The urgency created by myriad crises cannot be overstated. Climate change is intensifying, leading to more frequent severe weather events, and threatening global food security. Our current extractive and yield-driven approach—fueled in part by the Green Revolution—has come at a significant cost to our climate, soil, biodiversity, water, and even our long-term health. War and global instability threaten our supply chains and the free movement of food and natural resources. Indigenous peoples and local communities with centuries of wisdom on how-to live-in harmony with nature are targeted and displaced not centered in strategies to evolve our food system.
It is possible to forge a more sustainable path. Philanthropy can help tilt the incentives needed to usher in a regenerative and agroecological transition that centers farmers and landscape stewards and recognizes a shared set of principles. But to play this role, collaboration with farmers, corporates, Indigenous communities, scientists, government, and funders is essential.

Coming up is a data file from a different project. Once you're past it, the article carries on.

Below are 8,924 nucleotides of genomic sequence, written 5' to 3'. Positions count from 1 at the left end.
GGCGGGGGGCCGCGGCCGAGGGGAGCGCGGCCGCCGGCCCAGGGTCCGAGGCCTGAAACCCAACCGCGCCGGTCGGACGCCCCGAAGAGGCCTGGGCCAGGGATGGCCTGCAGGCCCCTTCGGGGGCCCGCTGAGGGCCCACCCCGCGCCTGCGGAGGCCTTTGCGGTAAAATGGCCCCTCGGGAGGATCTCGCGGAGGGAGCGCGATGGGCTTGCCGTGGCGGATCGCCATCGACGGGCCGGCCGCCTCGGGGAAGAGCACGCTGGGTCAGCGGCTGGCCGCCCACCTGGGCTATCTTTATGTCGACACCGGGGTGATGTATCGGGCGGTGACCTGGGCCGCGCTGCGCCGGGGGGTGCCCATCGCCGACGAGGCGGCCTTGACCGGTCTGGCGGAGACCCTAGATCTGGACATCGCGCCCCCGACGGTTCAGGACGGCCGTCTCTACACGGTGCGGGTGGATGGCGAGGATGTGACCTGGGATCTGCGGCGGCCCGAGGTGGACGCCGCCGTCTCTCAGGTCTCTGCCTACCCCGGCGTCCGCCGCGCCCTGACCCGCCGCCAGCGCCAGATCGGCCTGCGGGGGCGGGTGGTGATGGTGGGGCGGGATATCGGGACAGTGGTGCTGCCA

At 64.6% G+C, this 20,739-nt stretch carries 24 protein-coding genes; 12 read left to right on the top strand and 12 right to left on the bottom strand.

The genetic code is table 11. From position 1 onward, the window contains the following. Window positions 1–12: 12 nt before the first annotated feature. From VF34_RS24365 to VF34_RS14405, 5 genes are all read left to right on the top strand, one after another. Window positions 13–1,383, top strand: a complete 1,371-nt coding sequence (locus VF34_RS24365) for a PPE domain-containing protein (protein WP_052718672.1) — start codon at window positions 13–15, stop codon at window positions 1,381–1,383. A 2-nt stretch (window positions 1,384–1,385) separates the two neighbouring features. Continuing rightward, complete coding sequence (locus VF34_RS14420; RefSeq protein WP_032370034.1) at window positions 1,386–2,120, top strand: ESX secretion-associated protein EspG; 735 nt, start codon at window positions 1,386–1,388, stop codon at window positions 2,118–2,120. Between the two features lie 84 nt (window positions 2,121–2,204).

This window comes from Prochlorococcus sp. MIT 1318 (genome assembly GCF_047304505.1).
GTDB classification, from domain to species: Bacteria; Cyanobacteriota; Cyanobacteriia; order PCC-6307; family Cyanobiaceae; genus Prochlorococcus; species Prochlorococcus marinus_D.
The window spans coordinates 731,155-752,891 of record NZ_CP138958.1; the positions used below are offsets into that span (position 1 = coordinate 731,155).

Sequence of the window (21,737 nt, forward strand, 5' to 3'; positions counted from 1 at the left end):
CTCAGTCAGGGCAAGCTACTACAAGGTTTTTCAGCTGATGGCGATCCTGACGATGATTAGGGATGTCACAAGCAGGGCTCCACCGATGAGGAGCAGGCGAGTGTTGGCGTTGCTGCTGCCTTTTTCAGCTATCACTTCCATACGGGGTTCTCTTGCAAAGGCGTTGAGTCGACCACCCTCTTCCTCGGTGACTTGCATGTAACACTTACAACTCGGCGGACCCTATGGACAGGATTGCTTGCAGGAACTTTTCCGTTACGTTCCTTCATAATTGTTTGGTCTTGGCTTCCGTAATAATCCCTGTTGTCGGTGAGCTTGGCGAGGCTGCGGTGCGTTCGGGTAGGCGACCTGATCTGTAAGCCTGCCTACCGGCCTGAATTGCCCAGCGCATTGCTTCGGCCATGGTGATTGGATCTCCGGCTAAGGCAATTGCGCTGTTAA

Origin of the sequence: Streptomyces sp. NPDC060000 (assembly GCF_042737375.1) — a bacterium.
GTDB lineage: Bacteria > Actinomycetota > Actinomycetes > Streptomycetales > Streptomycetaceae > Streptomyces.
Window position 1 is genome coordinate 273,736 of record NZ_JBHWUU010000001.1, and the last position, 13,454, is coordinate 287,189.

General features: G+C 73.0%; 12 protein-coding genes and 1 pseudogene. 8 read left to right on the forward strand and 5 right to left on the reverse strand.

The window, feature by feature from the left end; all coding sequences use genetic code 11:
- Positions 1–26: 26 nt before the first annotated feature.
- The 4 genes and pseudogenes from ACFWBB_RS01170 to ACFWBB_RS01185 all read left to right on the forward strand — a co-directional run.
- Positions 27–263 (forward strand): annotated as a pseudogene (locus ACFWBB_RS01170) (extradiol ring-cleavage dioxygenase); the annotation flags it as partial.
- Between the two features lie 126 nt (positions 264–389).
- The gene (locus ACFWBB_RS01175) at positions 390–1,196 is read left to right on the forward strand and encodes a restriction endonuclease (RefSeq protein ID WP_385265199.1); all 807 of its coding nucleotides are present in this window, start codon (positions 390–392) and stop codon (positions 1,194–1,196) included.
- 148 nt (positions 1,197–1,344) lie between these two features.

Partnerships are in place.
For the first time in history, a significant confluence of initiatives defined by collaboration and innovation have come together to help guide the transition to deep regenerative. Their work is guided in part by the expertise of Indigenous peoples around the world – communities with proven success over centuries.
At the center of our collaborative efforts is the farmer-focused Regen10 initiative that has worked with over 30 existing initiatives to define and measure regenerative approaches.